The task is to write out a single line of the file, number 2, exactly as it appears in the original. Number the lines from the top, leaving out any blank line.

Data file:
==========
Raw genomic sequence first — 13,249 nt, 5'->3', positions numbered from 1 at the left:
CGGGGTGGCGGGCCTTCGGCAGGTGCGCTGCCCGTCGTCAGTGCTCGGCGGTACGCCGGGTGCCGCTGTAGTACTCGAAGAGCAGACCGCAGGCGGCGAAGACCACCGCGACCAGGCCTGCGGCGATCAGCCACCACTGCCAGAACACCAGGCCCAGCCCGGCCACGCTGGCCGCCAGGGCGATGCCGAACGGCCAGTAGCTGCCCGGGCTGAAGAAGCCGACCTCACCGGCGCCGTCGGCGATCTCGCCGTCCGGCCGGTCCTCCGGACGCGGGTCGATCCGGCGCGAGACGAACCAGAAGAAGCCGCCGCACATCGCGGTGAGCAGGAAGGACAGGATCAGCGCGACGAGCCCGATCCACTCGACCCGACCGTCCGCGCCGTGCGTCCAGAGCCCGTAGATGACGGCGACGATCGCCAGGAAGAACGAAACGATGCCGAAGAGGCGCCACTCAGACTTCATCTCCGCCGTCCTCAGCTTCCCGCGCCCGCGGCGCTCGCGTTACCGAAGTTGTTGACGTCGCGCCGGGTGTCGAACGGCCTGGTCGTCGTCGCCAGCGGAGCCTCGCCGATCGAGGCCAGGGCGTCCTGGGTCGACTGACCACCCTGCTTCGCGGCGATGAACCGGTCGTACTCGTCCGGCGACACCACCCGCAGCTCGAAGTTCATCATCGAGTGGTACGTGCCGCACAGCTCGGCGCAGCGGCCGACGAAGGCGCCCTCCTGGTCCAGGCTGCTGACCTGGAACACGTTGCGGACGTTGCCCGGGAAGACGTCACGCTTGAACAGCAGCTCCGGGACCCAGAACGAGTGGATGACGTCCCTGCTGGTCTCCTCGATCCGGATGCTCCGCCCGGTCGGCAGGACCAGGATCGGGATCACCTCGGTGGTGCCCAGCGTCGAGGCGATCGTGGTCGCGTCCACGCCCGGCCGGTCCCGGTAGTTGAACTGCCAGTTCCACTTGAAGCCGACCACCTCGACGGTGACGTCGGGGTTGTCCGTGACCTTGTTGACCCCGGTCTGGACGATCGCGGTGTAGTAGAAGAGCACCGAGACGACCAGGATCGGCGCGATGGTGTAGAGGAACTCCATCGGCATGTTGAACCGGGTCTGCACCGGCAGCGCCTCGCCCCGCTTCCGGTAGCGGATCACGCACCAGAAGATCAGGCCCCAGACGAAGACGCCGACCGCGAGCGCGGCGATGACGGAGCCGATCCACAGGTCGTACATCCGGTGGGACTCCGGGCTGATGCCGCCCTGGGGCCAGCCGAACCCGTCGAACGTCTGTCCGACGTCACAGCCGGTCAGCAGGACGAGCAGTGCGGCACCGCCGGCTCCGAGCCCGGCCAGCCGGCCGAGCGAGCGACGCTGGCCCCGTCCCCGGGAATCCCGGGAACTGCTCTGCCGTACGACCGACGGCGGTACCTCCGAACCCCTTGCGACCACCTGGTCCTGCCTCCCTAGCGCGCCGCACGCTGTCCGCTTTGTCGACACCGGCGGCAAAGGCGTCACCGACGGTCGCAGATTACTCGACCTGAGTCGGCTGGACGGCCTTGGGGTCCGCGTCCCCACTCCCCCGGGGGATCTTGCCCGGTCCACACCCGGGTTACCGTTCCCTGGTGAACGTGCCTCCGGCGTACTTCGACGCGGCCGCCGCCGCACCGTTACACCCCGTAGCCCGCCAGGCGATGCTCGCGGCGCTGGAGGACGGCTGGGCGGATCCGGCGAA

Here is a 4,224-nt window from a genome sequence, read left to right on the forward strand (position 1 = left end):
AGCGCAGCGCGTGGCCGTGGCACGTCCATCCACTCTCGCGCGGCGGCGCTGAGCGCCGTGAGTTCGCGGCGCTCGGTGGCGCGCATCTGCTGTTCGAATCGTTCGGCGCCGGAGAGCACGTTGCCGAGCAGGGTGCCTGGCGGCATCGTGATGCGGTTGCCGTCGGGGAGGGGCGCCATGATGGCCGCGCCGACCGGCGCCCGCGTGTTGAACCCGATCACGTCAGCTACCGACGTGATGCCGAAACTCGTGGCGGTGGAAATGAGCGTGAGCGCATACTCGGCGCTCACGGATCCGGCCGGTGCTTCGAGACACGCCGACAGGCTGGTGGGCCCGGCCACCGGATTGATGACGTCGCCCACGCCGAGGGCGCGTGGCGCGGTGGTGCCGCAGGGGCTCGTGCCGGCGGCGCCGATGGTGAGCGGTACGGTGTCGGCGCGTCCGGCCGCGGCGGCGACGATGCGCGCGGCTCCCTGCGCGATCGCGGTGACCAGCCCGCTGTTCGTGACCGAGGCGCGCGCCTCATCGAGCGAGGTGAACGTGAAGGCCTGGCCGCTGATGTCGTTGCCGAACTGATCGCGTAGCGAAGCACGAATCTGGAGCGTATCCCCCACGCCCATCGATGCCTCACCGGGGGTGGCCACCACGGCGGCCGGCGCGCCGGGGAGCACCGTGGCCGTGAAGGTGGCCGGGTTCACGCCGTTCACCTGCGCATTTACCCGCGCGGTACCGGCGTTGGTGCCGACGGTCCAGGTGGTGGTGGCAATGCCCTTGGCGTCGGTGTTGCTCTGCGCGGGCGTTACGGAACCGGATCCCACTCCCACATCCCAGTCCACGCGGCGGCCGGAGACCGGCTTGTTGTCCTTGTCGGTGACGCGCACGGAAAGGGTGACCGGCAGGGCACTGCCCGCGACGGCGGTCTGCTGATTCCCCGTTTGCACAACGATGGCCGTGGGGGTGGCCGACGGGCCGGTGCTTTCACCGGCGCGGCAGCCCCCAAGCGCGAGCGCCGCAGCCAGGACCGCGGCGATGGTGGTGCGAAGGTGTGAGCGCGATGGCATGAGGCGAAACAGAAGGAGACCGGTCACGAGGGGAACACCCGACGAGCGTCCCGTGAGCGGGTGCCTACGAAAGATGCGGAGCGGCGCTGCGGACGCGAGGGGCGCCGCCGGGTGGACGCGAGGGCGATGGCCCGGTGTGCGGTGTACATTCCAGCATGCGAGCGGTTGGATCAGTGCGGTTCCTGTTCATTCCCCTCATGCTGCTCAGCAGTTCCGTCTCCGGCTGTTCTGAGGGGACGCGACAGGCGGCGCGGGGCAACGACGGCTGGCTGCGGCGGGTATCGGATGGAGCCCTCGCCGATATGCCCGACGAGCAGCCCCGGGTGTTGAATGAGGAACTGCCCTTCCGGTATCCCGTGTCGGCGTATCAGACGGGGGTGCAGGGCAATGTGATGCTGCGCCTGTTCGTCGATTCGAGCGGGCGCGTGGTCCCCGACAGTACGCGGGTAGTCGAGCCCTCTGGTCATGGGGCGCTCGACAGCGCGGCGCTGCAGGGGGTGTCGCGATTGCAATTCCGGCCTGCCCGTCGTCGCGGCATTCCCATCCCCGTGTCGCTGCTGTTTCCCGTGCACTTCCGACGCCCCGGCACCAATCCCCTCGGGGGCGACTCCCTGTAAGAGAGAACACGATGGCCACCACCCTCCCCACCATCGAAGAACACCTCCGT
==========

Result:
CGGGGTGGCGGGCCTTCGGCAGGTGCGCTGCCCGTCGTCAGTGCTCGGCGGTACGCCGGGTGCCGCTGTAGTACTCGAAGAGCAGACCGCAGGCGGCGAAGACCACCGCGACCAGGCCTGCGGCGATCAGCCACCACTGCCAGAACACCAGGCCCAGCCCGGCCACGCTGGCCGCCAGGGCGATGCCGAACGGCCAGTAGCTGCCCGGGCTGAAGAAGCCGACCTCACCGGCGCCGTCGGCGATCTCGCCGTCCGGCCGGTCCTCCGGACGCGGGTCGATCCGGCGCGAGACGAACCAGAAGAAGCCGCCGCACATCGCGGTGAGCAGGAAGGACAGGATCAGCGCGACGAGCCCGATCCACTCGACCCGACCGTCCGCGCCGTGCGTCCAGAGCCCGTAGATGACGGCGACGATCGCCAGGAAGAACGAAACGATGCCGAAGAGGCGCCACTCAGACTTCATCTCCGCCGTCCTCAGCTTCCCGCGCCCGCGGCGCTCGCGTTACCGAAGTTGTTGACGTCGCGCCGGGTGTCGAACGGCCTGGTCGTCGTCGCCAGCGGAGCCTCGCCGATCGAGGCCAGGGCGTCCTGGGTCGACTGACCACCCTGCTTCGCGGCGATGAACCGGTCGTACTCGTCCGGCGACACCACCCGCAGCTCGAAGTTCATCATCGAGTGGTACGTGCCGCACAGCTCGGCGCAGCGGCCGACGAAGGCGCCCTCCTGGTCCAGGCTGCTGACCTGGAACACGTTGCGGACGTTGCCCGGGAAGACGTCACGCTTGAACAGCAGCTCCGGGACCCAGAACGAGTGGATGACGTCCCTGCTGGTCTCCTCGATCCGGATGCTCCGCCCGGTCGGCAGGACCAGGATCGGGATCACCTCGGTGGTGCCCAGCGTCGAGGCGATCGTGGTCGCGTCCACGCCCGGCCGGTCCCGGTAGTTGAACTGCCAGTTCCACTTGAAGCCGACCACCTCGACGGTGACGTCGGGGTTGTCCGTGACCTTGTTGACCCCGGTCTGGACGATCGCGGTGTAGTAGAAGAGCACCGAGACGACCAGGATCGGCGCGATGGTGTAGAGGAACTCCATCGGCATGTTGAACCGGGTCTGCACCGGCAGCGCCTCGCCCCGCTTCCGGTAGCGGATCACGCACCAGAAGATCAGGCCCCAGACGAAGACGCCGACCGCGAGCGCGGCGATGACGGAGCCGATCCACAGGTCGTACATCCGGTGGGACTCCGGGCTGATGCCGCCCTGGGGCCAGCCGAACCCGTCGAACGTCTGTCCGACGTCACAGCCGGTCAGCAGGACGAGCAGTGCGGCACCGCCGGCTCCGAGCCCGGCCAGCCGGCCGAGCGAGCGACGCTGGCCCCGTCCCCGGGAATCCCGGGAACTGCTCTGCCGTACGACCGACGGCGGTACCTCCGAACCCCTTGCGACCACCTGGTCCTGCCTCCCTAGCGCGCCGCACGCTGTCCGCTTTGTCGACACCGGCGGCAAAGGCGTCACCGACGGTCGCAGATTACTCGACCTGAGTCGGCTGGACGGCCTTGGGGTCCGCGTCCCCACTCCCCCGGGGGATCTTGCCCGGTCCACACCCGGGTTACCGTTCCCTGGTGAACGTGCCTCCGGCGTACTTCGACGCGGCCGCCGCCGCACCGTTACACCCCGTAGCCCGCCAGGCGATGCTCGCGGCGCTGGAGGACGGCTGGGCGGATCCGGCGAA